This is a fine Federal Massachusetts timepiece or "Banjo clock" made in Concord, Massachusetts by Lemuel Curtis.

This is a wonderful crisp and clean example. The case is constructed in mahogany and features gilt frames that are decorated with rope turnings. The gilding appears to be original and is for the most part in excellent condition. Both frames are fitted with reverse painted tablets. The tablets are original to this clock and remain brightly colored. Both tablets depict a number of patriotic themes. Some of these include an American shield, an American eagle and a number of flags. The throat tablet is signed “CURTIS” in the red field of the shield depicted here. The bezel, which is fitted with glass and the side arms are cast in brass. The bezel opens to access the painted iron dial. This dial features large Arabic style hour numerals. It is also signed by the Clockmaker. The signature reads, “WARRANTED / BY / L. Curtis.” The hands are filed form steel are are considered a signature form of this Maker. They are an exhibition of the Clockmaker’s hand skills. These are wonderful. Behind this dial, is a brass geared weight movement that designed to run approximately eight days on a full wind. The movement is set into a Concord style case having a very distinctive cutout in the head. It is mounted to the back of the case with a single screw. The plates are rectangular shaped. The bridge is a butterfly form and the teeth in the gear train are deeply cut. The pendulum features a Concord style key-stone and a brass faced bob. The tie down is also shaped in the form of what one would expect to find in a clock made in Concord. A top of the case stands a carved wooden finial. Much of the original gilding has been worn away over the years. The workmanship in this carving is quite nice.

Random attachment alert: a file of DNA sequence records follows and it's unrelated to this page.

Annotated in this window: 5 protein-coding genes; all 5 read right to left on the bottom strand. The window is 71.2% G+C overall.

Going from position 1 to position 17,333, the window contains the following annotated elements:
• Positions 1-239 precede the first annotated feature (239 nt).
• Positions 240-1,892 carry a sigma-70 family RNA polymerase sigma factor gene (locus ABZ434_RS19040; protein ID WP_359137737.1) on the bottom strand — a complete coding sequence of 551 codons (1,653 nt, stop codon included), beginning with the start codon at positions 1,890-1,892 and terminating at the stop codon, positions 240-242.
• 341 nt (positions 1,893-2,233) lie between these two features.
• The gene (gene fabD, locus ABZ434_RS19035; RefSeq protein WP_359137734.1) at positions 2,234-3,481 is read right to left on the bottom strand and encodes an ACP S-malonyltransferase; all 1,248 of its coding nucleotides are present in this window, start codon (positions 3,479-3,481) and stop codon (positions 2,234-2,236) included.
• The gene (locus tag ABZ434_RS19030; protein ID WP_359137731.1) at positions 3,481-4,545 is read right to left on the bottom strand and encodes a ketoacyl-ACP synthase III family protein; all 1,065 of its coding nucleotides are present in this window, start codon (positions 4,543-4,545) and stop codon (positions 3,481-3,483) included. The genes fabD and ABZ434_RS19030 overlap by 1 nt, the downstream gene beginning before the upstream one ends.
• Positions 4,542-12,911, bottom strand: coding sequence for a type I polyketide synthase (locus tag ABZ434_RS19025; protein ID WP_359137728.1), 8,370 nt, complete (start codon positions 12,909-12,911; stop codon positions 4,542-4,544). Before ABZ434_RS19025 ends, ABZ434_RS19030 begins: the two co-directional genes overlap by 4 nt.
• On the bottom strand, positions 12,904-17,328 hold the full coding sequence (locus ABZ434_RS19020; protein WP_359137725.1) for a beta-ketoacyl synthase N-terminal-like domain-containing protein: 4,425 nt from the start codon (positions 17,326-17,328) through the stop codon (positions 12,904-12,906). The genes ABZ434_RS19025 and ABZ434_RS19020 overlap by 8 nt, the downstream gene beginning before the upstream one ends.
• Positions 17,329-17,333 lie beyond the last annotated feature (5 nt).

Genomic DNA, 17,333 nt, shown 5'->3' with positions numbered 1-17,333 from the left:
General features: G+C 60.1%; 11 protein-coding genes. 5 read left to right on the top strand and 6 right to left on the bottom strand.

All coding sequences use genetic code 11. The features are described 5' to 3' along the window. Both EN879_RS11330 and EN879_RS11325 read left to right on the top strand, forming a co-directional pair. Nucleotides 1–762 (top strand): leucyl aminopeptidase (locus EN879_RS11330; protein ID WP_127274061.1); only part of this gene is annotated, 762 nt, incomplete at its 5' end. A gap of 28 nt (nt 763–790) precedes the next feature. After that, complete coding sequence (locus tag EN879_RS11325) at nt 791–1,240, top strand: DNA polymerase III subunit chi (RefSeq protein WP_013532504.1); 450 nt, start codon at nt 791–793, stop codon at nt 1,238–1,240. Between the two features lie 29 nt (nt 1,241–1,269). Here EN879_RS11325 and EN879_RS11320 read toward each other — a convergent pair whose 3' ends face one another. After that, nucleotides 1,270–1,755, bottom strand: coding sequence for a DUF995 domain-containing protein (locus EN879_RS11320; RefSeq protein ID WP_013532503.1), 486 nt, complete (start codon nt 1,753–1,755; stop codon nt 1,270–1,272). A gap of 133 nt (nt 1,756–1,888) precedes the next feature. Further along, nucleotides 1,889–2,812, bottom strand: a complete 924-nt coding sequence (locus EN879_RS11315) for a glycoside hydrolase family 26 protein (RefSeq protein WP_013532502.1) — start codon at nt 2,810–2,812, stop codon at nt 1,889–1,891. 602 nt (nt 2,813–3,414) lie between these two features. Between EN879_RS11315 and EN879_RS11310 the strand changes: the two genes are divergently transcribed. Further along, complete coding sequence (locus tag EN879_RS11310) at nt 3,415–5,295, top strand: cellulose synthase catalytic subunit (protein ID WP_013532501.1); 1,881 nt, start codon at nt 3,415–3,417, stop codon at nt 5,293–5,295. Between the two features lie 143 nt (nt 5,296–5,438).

This clock measures approximately 33.25 inches long overall. It was made circa 1820.

About Lemuel Curtis of Concord, Massachusetts

Lemuel Curtis was born in Roxbury, MA in 1790. He died in New York on June 17, 1857. Lemuel had two brothers who were also involved with clockmaking. He was the nephew of Aaron Willard and probably trained with Simon Willard in Roxbury. He was a terrific clockmaker and the inventor of the Girandole. For and in depth description of his clockmaking activity, please read Paul Foley’s book, “Willard’s Patent Time Pieces.”


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